Cisco (s CSCO) today released the latest iteration of its Visual Networking Index, and forecast that mobile traffic worldwide would reach more than one exabyte per month by 2012. To put that in perspective, the wired web transferred that much data as of 2004, more than three decades after the first email was sent. The mobile web will reach this milestone 18 years after the first text message was sent.
Cisco’s numbers (used to sell the firm’s networking gear) validate my theory that the next big revolution in computing will be comprised of a combination of mobility, processing power and interactivity. But while the data predicts what such a change will mean for the pipes connecting people to the mobile web, it doesn’t get into what needs to happen in order for the Exabyte Age to commence.
We’re getting closer on the hardware side with integrated radios and powerful processors on mobile devices ranging from networks to smartphones. Thanks to new chips such as Qualcomm’s (s QCOM) Snapdragon, Nvidia’s (s nvda) Tegra or Intel’s (s intc) Atom, processing power has expanded while keeping power consumption low. On the communications side, integrated radios offer different types of connectivity while keeping the device size small.
Improvements in the user interface, such as touchscreens and speech recognition, also drive mobile web use, as seen with the iPhone (s aapl). Cisco claims that every smartphone added to a network is akin to adding 30 feature phones, while adding a laptop is like adding 450 feature phones — illustrating how improvements in usability and processing power drive data use.
When it comes to interactivity, developers are pushing applications that create real-time, two-way communication between devices and servers inside a company database or a cloud. Location-based services such as Google’s (s GOOG) Latitude product, accessing applications through a browser and even services such as server-based speech recognition are already offering real-time interactivity.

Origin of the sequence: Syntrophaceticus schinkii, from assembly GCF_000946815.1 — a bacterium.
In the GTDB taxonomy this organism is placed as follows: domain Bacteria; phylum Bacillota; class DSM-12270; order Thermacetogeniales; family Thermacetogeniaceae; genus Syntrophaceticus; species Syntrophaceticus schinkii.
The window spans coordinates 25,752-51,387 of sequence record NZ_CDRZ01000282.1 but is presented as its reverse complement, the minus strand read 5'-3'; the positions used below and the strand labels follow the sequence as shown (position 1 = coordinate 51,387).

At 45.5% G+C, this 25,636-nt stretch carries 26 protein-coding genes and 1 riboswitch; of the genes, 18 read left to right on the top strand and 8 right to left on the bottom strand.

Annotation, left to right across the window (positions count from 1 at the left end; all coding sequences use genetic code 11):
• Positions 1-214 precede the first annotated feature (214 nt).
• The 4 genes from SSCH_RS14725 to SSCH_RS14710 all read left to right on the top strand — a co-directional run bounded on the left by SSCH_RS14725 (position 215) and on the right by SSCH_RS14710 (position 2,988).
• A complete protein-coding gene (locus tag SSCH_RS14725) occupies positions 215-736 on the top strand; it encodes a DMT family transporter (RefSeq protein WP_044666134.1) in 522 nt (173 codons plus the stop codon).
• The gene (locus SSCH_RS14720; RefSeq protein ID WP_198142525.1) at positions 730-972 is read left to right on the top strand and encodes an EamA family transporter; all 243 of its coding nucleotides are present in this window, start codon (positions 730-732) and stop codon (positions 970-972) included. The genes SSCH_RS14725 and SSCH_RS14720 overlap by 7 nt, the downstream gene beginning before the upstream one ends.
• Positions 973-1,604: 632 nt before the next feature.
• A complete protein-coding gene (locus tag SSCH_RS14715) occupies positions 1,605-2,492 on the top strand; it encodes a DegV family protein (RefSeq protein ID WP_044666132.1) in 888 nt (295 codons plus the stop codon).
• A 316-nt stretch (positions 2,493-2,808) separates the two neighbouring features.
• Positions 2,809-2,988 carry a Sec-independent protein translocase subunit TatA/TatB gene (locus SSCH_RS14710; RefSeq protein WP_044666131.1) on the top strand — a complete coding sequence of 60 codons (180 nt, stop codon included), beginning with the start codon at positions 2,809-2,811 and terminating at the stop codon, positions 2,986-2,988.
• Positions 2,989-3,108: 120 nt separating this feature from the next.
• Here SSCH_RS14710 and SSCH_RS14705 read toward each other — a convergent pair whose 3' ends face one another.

Which brings us to the pipes. Without wireless connectivity there is no mobility, which is why next-generation mobile networks are so important for Cisco’s growth forecasts. WiMAX is already being deployed around the world, and Cisco estimates that LTE will be broadly deployed by some carriers by 2012 or possibly 2013. Doug Webster, senior director of service provider marketing with Cisco, says the 4G networks aren’t only about speed, but about an all-IP network that will bring the costs per bit to deliver data over a mobile network in line with the cost of delivering that same data over a wired one.
That’s good, because the biggest roadblocks to the Exabyte Age are the carriers’ current business models — namely the high cost of mobile data plans, hit-or-miss access to applications that generate higher data use, and the restraints on the amount of data a consumer can download under current plans. To get to the traffic levels shown below, the carriers are going to have to do their parts.